Astrology Made Simple – Types of Astrology
Category : Latest Updates
Astrology is the study of the relationship between the relative positions of certain celestial bodies and life here on earth. Because the word astrology comes from the Greek words astron, meaning ‘star’ and logos, meaning ‘word’, we can literally translate astrology to mean the language of the stars; a language and practice that has developed over thousands of years by numerous cultures around the world since its earliest recorded beginnings in the third millennium BC.
Indian or Jyotish The foundation of Jyotisha is based on the Sanskrit bandhu of the Vedas which describes the binding between the inner and outer world. As with Western Astrology, Jyotisha relies on the connection between the microcosm and the macrocosm. The microcosm is life on earth, while the macrocosm is the universe.
The History of Astrology
Although the terms astrology and astronomy have long been synonymous with each other, astrology actually predates both astronomy and psychology. The earliest known astrological records can be traced to Babylon as far back as 1645 BC. However, the history of astrology doesn’t follow one particular timeline, but rather three independent branches we refer to as Western astrology, Indian or Jyotish astrology and Chinese or East Asian astrology Click Here.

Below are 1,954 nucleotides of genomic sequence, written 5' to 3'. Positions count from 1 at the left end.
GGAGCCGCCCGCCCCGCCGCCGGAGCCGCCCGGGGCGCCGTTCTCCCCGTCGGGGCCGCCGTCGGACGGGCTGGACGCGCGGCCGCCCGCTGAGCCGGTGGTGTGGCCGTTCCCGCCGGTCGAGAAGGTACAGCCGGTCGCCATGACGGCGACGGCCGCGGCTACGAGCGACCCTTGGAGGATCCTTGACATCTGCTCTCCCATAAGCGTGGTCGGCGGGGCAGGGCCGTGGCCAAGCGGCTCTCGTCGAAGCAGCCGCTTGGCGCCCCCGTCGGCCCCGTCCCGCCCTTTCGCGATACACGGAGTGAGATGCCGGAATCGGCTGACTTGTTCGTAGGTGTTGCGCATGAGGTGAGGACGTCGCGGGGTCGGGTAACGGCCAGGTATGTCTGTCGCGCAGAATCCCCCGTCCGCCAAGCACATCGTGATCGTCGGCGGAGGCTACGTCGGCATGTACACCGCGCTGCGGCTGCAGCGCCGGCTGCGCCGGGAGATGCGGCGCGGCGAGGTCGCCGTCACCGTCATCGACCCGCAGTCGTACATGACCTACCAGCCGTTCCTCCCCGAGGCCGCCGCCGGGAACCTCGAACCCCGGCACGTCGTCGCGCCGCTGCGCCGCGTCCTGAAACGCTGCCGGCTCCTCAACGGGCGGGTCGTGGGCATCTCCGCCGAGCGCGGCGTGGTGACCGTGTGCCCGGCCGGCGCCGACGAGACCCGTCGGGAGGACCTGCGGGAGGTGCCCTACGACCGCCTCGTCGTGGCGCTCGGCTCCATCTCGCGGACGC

Like Western and Indian Astrology, Chinese astrology is believed to have originated in China in the third millennium. Similar to Hermetic law, “as above, so below”, Confucius said, “Heaven sends down its good or evil symbols and wise men act accordingly.” Astrology in China later became combined with the Chinese practice known as Feng shui.
The study of Western astrology was believed to be first practiced among the ancient Babylonians in the third millennium B.C.. Babylonians believed that the Gods were responsible for all atmospheric phenomena, such as rain and sunshine. Egypt also has a very important place in astrological history. Star charts dating back to 4,200 B.C. prove Egypt has an ancient history with astrology. Even the pyramids are oriented towards the North Pole of the sky as they served as astrological calculators, as well as burial places for astrologically minded pharaohs. In fact, Rameses II is often credited with fixing the positions of the cardinal signs Aries, Cancer, Libra, and Capricorn. Some zodiac signs are even said to be Egyptian in origin, including Aries, and Leo.
Houses and Signs of the Zodiac that remain virtually unchanged today.
As Europeans became more literate, various periodicals and almanacs began publishing astrological information. Notable authors included Galileo and Copernicus, who were both practicing astrologers and founders of the modern scientific movement. However, the more popular astrology became, the more scrutinized it was. And when major astrological predictions failed to come true, astrology began to fall out of favor.
It wasn’t until much later with the birth of Princess Margaret in 1930 that Astrology experienced a revival. To commemorate her birth, the British newspaper, London Sunday Express, ran the princess’ astrological profile, thus giving birth to the modern newspaper horoscope column.
Developed in Hellenistic Egypt, Horoscopic Astrology uses a visual representation of the heavens called a horoscope, derived from the Greek word, horoskopos, meaning “a look at the hours”. This visual representation usually takes the form of a chart or diagram (below) that represents the positions of the Sun, Moon, planets, the astrological aspects, and angles at the time of a particular event, such as a person’s birth.